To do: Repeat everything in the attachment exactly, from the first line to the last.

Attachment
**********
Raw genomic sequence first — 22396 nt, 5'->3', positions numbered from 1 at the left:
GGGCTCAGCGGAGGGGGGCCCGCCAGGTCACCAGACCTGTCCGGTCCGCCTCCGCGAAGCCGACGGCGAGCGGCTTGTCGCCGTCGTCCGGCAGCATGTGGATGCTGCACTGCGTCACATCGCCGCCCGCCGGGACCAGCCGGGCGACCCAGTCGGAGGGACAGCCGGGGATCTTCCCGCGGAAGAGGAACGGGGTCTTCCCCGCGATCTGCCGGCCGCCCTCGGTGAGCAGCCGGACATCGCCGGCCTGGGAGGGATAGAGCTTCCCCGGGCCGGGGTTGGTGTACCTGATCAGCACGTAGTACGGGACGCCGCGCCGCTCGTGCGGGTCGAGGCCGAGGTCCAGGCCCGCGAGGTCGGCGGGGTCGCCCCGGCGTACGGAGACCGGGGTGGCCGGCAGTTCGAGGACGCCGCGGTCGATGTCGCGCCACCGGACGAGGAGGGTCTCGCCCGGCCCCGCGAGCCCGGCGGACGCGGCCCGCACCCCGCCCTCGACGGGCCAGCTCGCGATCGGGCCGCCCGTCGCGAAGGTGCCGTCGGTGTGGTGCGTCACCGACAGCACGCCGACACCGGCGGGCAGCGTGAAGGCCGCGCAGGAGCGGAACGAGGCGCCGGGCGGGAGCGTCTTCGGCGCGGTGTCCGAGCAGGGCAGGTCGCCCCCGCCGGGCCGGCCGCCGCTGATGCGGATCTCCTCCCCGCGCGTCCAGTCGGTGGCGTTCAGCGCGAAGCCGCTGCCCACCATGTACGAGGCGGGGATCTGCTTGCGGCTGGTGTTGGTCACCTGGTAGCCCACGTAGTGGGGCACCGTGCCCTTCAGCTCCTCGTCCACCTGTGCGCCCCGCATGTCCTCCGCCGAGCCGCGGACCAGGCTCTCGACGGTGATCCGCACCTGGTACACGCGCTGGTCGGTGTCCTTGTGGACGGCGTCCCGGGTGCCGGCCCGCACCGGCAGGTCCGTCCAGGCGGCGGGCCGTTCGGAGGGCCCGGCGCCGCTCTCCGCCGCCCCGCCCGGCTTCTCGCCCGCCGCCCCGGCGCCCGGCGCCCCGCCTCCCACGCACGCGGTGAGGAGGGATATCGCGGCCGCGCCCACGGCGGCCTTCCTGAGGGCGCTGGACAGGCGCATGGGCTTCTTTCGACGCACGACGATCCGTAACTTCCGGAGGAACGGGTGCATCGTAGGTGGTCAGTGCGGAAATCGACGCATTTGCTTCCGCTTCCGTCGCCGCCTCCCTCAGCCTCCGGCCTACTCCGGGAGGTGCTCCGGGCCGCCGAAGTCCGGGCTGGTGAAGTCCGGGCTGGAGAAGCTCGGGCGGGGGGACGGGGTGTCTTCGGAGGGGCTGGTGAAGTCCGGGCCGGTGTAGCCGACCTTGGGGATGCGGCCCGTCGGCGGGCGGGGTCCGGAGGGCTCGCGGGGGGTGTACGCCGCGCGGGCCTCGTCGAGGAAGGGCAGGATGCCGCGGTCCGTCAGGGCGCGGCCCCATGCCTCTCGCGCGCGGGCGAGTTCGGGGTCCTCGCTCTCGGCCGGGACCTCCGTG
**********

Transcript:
Raw genomic sequence first — 22396 nt, 5'->3', positions numbered from 1 at the left:
GGGCTCAGCGGAGGGGGGCCCGCCAGGTCACCAGACCTGTCCGGTCCGCCTCCGCGAAGCCGACGGCGAGCGGCTTGTCGCCGTCGTCCGGCAGCATGTGGATGCTGCACTGCGTCACATCGCCGCCCGCCGGGACCAGCCGGGCGACCCAGTCGGAGGGACAGCCGGGGATCTTCCCGCGGAAGAGGAACGGGGTCTTCCCCGCGATCTGCCGGCCGCCCTCGGTGAGCAGCCGGACATCGCCGGCCTGGGAGGGATAGAGCTTCCCCGGGCCGGGGTTGGTGTACCTGATCAGCACGTAGTACGGGACGCCGCGCCGCTCGTGCGGGTCGAGGCCGAGGTCCAGGCCCGCGAGGTCGGCGGGGTCGCCCCGGCGTACGGAGACCGGGGTGGCCGGCAGTTCGAGGACGCCGCGGTCGATGTCGCGCCACCGGACGAGGAGGGTCTCGCCCGGCCCCGCGAGCCCGGCGGACGCGGCCCGCACCCCGCCCTCGACGGGCCAGCTCGCGATCGGGCCGCCCGTCGCGAAGGTGCCGTCGGTGTGGTGCGTCACCGACAGCACGCCGACACCGGCGGGCAGCGTGAAGGCCGCGCAGGAGCGGAACGAGGCGCCGGGCGGGAGCGTCTTCGGCGCGGTGTCCGAGCAGGGCAGGTCGCCCCCGCCGGGCCGGCCGCCGCTGATGCGGATCTCCTCCCCGCGCGTCCAGTCGGTGGCGTTCAGCGCGAAGCCGCTGCCCACCATGTACGAGGCGGGGATCTGCTTGCGGCTGGTGTTGGTCACCTGGTAGCCCACGTAGTGGGGCACCGTGCCCTTCAGCTCCTCGTCCACCTGTGCGCCCCGCATGTCCTCCGCCGAGCCGCGGACCAGGCTCTCGACGGTGATCCGCACCTGGTACACGCGCTGGTCGGTGTCCTTGTGGACGGCGTCCCGGGTGCCGGCCCGCACCGGCAGGTCCGTCCAGGCGGCGGGCCGTTCGGAGGGCCCGGCGCCGCTCTCCGCCGCCCCGCCCGGCTTCTCGCCCGCCGCCCCGGCGCCCGGCGCCCCGCCTCCCACGCACGCGGTGAGGAGGGATATCGCGGCCGCGCCCACGGCGGCCTTCCTGAGGGCGCTGGACAGGCGCATGGGCTTCTTTCGACGCACGACGATCCGTAACTTCCGGAGGAACGGGTGCATCGTAGGTGGTCAGTGCGGAAATCGACGCATTTGCTTCCGCTTCCGTCGCCGCCTCCCTCAGCCTCCGGCCTACTCCGGGAGGTGCTCCGGGCCGCCGAAGTCCGGGCTGGTGAAGTCCGGGCTGGAGAAGCTCGGGCGGGGGGACGGGGTGTCTTCGGAGGGGCTGGTGAAGTCCGGGCCGGTGTAGCCGACCTTGGGGATGCGGCCCGTCGGCGGGCGGGGTCCGGAGGGCTCGCGGGGGGTGTACGCCGCGCGGGCCTCGTCGAGGAAGGGCAGGATGCCGCGGTCCGTCAGGGCGCGGCCCCATGCCTCTCGCGCGCGGGCGAGTTCGGGGTCCTCGCTCTCGGCCGGGACCTCCGTG